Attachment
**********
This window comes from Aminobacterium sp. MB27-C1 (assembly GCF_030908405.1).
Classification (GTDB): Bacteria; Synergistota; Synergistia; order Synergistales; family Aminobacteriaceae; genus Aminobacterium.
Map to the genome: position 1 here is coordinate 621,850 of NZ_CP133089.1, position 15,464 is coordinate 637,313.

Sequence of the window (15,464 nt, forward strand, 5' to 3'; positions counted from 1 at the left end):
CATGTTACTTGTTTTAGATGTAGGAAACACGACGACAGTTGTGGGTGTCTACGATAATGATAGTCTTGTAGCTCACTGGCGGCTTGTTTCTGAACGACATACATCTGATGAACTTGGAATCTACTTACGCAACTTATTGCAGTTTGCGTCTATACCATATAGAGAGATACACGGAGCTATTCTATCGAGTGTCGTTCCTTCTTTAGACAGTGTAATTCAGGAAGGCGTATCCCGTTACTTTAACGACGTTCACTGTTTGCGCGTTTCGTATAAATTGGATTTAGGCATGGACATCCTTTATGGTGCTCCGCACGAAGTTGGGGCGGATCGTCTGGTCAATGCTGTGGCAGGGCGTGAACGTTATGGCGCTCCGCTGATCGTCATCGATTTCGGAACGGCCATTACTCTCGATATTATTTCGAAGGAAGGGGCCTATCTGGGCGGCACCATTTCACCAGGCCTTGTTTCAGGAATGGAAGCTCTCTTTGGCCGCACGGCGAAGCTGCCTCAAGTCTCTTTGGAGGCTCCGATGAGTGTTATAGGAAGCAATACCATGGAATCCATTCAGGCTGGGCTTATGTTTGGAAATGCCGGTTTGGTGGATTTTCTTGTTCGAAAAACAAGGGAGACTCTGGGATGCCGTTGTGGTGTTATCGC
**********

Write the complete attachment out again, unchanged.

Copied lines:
This window comes from Aminobacterium sp. MB27-C1 (assembly GCF_030908405.1).
Classification (GTDB): Bacteria; Synergistota; Synergistia; order Synergistales; family Aminobacteriaceae; genus Aminobacterium.
Map to the genome: position 1 here is coordinate 621,850 of NZ_CP133089.1, position 15,464 is coordinate 637,313.

Sequence of the window (15,464 nt, forward strand, 5' to 3'; positions counted from 1 at the left end):
CATGTTACTTGTTTTAGATGTAGGAAACACGACGACAGTTGTGGGTGTCTACGATAATGATAGTCTTGTAGCTCACTGGCGGCTTGTTTCTGAACGACATACATCTGATGAACTTGGAATCTACTTACGCAACTTATTGCAGTTTGCGTCTATACCATATAGAGAGATACACGGAGCTATTCTATCGAGTGTCGTTCCTTCTTTAGACAGTGTAATTCAGGAAGGCGTATCCCGTTACTTTAACGACGTTCACTGTTTGCGCGTTTCGTATAAATTGGATTTAGGCATGGACATCCTTTATGGTGCTCCGCACGAAGTTGGGGCGGATCGTCTGGTCAATGCTGTGGCAGGGCGTGAACGTTATGGCGCTCCGCTGATCGTCATCGATTTCGGAACGGCCATTACTCTCGATATTATTTCGAAGGAAGGGGCCTATCTGGGCGGCACCATTTCACCAGGCCTTGTTTCAGGAATGGAAGCTCTCTTTGGCCGCACGGCGAAGCTGCCTCAAGTCTCTTTGGAGGCTCCGATGAGTGTTATAGGAAGCAATACCATGGAATCCATTCAGGCTGGGCTTATGTTTGGAAATGCCGGTTTGGTGGATTTTCTTGTTCGAAAAACAAGGGAGACTCTGGGATGCCGTTGTGGTGTTATCGC